A cavalcade of English life from New Year's Eve 1899 until 1933 seen through the eyes of well-to-do Londoners Jane and Robert Marryot. Amongst events touching their family are the Boer War,... See full summary »
Harriet and Queenie Mahoney, a vaudeville act, come to Broadway, where their friend Eddie Kerns needs them for his number in one of Francis Zanfield's shows. Eddie was in love with Harriet, but when he meets Queenie, he falls in love to her, but she is courted by Jock Warriner, a member of the New Yorker high society. It takes a while till Queenie recognizes, that she is for Jock nothing more than a toy, and it also takes a while till Harriet recognizes, that Eddie is in love with Queenie. Written by
Stephan Eichenberg <firstname.lastname@example.org>
Early musicals tended to be just filmed vaudeville performances. The Broadway Melody (1929) broke with this tradition by actually incorporating musical numbers into its plot. See more »
Well, let's go and get a bowl of chop suey and we'll rewrite the show!
Well, if you'll write me back in the show, I'd go for a bowl of anything.
Well, you can - get most anything out of a bowl of chop suey.
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OK, it's very simple. If you want to watch and enjoy this film, you have to put yourself back into 1929. If you're not willing to do that, don't waste your time. If you *are* willing to do that, it's a pretty good film. If the sound or picture seems ancient-- well, not in 1929! If the plot seems old hat-- well, not in 1929! You really do have to put yourself mentally into the time-frame of the time. This was really pretty damn good for 1929.
Of course, part of the enjoyment, today, of watching such a film, is indeed the time-warp you get. It really is interesting to see the movie people groping to find their way in the new era of talkies. Some have mentioned the odd silent-movie-style story-boards that open the scenes. Or the way that the players sometimes get out of focus when they get out of range of the camera. There were some other limitations of the time that I found interesting. Very interesting to note all the silence, when the characters are not speaking, especially when they are just emoting. Today, of course, every such scene would have orchestral back-up music, to tell you how to feel, but obviously nobody had thought of that yet. Or the way that they hadn't really invented the modern notion of a Musical, where people burst into song for no reason. In the one scene here where somebody seems to spontaneously burst into a song describing his feelings to someone else... at the end of the song he explains that he wrote it just for her (thus, it wasn't spontaneous after all).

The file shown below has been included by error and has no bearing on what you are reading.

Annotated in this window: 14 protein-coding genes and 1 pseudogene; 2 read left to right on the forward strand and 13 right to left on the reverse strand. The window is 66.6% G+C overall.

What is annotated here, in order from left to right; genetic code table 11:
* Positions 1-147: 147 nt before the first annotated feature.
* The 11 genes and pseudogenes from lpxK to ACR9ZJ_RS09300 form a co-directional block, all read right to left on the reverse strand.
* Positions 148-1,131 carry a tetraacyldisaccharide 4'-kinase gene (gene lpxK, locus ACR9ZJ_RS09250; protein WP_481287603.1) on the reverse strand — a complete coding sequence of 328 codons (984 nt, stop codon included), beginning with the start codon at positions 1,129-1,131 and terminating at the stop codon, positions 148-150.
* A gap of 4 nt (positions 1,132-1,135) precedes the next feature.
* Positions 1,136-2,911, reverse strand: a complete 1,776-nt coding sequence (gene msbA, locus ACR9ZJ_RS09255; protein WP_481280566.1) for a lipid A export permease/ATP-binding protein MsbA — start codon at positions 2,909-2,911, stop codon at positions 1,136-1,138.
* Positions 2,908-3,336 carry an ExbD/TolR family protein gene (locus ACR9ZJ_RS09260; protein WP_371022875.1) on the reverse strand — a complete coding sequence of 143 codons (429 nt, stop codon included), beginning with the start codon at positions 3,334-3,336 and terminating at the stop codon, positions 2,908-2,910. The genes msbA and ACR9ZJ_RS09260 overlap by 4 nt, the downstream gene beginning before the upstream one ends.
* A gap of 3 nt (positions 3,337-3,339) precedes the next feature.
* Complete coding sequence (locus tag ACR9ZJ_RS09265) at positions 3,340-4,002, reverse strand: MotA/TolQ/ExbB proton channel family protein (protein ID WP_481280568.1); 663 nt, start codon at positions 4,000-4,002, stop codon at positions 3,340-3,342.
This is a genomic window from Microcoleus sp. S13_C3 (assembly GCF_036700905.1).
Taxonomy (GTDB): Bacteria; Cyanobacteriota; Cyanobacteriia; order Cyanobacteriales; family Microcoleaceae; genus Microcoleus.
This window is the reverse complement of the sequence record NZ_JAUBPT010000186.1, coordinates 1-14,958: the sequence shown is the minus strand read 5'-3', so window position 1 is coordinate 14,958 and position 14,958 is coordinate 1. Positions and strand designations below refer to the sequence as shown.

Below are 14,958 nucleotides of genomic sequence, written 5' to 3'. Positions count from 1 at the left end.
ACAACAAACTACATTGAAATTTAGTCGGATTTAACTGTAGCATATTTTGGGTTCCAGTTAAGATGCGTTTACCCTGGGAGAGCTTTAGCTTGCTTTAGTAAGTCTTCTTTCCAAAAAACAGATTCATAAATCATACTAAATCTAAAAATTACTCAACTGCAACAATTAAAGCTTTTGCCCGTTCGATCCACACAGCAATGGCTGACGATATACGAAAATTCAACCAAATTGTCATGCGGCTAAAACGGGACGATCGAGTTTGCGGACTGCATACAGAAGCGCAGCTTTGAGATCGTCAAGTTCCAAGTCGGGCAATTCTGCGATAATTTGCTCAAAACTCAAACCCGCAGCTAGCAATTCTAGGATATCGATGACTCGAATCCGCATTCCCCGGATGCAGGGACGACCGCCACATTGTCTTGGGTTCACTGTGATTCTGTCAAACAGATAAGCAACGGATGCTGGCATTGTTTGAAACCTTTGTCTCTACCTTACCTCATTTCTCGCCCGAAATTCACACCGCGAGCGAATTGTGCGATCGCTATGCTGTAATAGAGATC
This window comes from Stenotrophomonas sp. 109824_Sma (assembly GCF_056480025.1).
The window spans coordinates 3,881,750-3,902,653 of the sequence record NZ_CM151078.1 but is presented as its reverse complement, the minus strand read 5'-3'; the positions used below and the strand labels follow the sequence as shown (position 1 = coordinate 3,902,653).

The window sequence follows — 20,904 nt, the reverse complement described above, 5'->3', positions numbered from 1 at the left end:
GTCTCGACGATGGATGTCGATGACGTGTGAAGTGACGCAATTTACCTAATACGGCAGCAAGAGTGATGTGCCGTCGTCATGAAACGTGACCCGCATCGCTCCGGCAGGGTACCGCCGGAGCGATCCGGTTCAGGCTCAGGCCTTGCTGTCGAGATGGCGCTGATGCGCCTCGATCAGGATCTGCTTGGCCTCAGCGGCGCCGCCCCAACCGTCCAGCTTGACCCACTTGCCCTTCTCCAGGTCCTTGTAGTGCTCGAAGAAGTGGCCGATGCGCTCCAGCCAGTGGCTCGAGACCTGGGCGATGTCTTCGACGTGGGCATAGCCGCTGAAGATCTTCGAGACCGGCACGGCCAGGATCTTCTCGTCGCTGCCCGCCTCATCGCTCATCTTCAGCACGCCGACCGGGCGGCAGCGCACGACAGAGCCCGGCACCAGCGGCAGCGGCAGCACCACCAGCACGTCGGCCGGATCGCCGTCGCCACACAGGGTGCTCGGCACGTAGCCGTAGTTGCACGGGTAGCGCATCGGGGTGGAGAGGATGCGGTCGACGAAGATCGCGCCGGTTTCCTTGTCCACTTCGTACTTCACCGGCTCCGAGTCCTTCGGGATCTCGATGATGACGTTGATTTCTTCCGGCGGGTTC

All in all, not a *great* film, but enjoyable. I gave it six stars, plus an extra one for the historic interest. My one real gripe: I did think that the actress who played Queenie was just terrible. Too often she just didn't sound natural, she sounded like she was reading lines.
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